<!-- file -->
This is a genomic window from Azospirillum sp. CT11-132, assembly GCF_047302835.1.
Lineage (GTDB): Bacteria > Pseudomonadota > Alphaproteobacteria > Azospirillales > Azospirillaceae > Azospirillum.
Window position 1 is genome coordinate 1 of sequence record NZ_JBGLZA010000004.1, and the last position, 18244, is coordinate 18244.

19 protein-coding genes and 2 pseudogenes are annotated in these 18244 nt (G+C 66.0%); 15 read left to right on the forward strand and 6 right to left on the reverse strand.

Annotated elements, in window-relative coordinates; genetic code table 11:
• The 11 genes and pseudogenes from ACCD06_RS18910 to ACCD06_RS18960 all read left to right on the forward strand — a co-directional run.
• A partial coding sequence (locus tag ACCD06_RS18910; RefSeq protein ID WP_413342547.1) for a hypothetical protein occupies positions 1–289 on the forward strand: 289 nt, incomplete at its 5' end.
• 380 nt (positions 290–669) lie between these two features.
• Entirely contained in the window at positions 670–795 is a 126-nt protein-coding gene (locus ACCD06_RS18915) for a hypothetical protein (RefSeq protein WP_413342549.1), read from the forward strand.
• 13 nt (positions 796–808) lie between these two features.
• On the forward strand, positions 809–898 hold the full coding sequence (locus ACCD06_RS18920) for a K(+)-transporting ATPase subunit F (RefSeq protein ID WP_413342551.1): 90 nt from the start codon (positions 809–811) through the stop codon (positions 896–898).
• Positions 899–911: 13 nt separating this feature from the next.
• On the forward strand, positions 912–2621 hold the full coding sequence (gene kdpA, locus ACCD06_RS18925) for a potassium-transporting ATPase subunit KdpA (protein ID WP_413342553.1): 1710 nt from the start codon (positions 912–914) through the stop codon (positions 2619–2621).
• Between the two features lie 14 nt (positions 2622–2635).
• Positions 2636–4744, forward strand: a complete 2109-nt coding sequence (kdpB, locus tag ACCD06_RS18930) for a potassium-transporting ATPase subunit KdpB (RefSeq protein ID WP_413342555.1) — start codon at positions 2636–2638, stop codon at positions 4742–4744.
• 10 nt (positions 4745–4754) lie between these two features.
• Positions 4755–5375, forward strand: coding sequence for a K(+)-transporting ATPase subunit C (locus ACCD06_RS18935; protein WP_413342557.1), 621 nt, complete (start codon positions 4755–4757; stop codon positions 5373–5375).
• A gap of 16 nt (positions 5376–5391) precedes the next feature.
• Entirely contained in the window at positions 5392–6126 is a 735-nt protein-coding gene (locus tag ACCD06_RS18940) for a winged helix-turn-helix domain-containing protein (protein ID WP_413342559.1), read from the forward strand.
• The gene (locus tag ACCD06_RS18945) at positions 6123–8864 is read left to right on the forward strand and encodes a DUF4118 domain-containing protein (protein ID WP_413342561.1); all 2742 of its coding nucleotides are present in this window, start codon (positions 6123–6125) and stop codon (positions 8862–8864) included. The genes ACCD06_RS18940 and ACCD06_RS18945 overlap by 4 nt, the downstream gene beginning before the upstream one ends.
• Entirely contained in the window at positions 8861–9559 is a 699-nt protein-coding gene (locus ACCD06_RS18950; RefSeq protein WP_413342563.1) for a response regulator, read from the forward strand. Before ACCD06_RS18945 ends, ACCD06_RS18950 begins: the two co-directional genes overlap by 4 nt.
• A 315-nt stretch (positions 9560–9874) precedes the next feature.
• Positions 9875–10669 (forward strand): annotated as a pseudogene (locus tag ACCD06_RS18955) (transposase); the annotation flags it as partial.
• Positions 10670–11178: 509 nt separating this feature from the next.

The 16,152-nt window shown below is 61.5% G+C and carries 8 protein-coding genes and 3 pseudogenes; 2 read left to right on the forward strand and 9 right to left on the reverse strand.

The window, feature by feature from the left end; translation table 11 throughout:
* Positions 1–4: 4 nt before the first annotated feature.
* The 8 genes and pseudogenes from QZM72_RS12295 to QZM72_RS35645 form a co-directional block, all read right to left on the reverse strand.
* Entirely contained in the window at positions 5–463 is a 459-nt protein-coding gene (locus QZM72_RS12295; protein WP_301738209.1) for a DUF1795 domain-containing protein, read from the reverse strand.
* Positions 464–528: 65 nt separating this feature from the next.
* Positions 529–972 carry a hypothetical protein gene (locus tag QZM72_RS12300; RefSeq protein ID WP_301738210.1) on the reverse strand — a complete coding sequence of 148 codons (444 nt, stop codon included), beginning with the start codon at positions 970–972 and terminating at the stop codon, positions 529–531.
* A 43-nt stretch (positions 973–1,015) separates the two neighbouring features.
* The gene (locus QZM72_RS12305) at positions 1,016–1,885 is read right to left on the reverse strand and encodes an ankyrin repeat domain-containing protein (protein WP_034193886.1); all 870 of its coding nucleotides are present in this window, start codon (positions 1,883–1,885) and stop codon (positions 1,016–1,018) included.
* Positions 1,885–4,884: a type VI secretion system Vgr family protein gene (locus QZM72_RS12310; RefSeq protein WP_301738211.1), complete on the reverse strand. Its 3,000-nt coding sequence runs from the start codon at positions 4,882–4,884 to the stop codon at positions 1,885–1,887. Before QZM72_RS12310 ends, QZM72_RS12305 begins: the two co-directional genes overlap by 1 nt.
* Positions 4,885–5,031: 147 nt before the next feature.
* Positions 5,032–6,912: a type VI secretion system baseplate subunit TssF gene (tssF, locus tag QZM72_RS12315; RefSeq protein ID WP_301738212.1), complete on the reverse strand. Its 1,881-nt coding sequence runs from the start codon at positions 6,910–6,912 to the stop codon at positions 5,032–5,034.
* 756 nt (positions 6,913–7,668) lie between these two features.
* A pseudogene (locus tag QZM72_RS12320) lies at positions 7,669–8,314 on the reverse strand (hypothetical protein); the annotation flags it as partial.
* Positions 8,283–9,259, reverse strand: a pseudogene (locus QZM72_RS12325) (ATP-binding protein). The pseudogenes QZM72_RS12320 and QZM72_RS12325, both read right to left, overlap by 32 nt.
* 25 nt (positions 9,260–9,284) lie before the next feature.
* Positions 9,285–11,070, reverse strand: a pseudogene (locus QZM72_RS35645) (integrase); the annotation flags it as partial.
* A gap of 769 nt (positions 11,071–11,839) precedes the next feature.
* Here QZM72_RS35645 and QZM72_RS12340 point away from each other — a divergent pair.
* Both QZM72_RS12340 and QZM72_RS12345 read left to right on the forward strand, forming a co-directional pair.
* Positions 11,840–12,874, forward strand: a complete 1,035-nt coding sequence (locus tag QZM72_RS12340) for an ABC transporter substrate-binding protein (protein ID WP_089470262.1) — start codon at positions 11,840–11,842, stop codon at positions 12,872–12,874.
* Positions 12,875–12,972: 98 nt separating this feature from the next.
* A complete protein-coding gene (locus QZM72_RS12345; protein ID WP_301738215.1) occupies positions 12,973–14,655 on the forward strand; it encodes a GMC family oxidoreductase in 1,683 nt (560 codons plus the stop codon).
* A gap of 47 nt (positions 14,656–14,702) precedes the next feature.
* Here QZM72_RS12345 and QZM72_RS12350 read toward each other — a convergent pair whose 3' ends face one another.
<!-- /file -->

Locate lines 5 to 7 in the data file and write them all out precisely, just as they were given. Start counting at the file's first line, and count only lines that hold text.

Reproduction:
Annotated elements, in window-relative coordinates; genetic code table 11:
• The 11 genes and pseudogenes from ACCD06_RS18910 to ACCD06_RS18960 all read left to right on the forward strand — a co-directional run.
• A partial coding sequence (locus tag ACCD06_RS18910; RefSeq protein ID WP_413342547.1) for a hypothetical protein occupies positions 1–289 on the forward strand: 289 nt, incomplete at its 5' end.